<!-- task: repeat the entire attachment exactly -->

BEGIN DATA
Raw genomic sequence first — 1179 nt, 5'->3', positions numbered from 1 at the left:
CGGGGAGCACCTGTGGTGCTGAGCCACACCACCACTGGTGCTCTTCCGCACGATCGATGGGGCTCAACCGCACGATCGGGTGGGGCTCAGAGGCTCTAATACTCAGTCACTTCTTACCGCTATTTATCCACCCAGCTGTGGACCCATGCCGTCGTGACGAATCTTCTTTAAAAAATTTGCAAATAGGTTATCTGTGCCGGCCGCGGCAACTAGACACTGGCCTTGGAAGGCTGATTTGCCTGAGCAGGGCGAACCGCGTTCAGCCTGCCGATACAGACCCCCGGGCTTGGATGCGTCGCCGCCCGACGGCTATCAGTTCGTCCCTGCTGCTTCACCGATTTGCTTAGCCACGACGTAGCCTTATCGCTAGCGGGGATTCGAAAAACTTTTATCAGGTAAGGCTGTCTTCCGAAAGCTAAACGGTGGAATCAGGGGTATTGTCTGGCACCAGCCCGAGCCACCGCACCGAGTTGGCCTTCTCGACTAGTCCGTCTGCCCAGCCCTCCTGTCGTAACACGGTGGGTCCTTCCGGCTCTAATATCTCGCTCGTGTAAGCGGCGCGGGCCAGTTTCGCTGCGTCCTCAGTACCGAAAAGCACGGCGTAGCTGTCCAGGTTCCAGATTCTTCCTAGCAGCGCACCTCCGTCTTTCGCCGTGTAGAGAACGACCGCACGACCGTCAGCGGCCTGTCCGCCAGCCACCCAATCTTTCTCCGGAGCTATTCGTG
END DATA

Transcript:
Raw genomic sequence first — 1179 nt, 5'->3', positions numbered from 1 at the left:
CGGGGAGCACCTGTGGTGCTGAGCCACACCACCACTGGTGCTCTTCCGCACGATCGATGGGGCTCAACCGCACGATCGGGTGGGGCTCAGAGGCTCTAATACTCAGTCACTTCTTACCGCTATTTATCCACCCAGCTGTGGACCCATGCCGTCGTGACGAATCTTCTTTAAAAAATTTGCAAATAGGTTATCTGTGCCGGCCGCGGCAACTAGACACTGGCCTTGGAAGGCTGATTTGCCTGAGCAGGGCGAACCGCGTTCAGCCTGCCGATACAGACCCCCGGGCTTGGATGCGTCGCCGCCCGACGGCTATCAGTTCGTCCCTGCTGCTTCACCGATTTGCTTAGCCACGACGTAGCCTTATCGCTAGCGGGGATTCGAAAAACTTTTATCAGGTAAGGCTGTCTTCCGAAAGCTAAACGGTGGAATCAGGGGTATTGTCTGGCACCAGCCCGAGCCACCGCACCGAGTTGGCCTTCTCGACTAGTCCGTCTGCCCAGCCCTCCTGTCGTAACACGGTGGGTCCTTCCGGCTCTAATATCTCGCTCGTGTAAGCGGCGCGGGCCAGTTTCGCTGCGTCCTCAGTACCGAAAAGCACGGCGTAGCTGTCCAGGTTCCAGATTCTTCCTAGCAGCGCACCTCCGTCTTTCGCCGTGTAGAGAACGACCGCACGACCGTCAGCGGCCTGTCCGCCAGCCACCCAATCTTTCTCCGGAGCTATTCGTG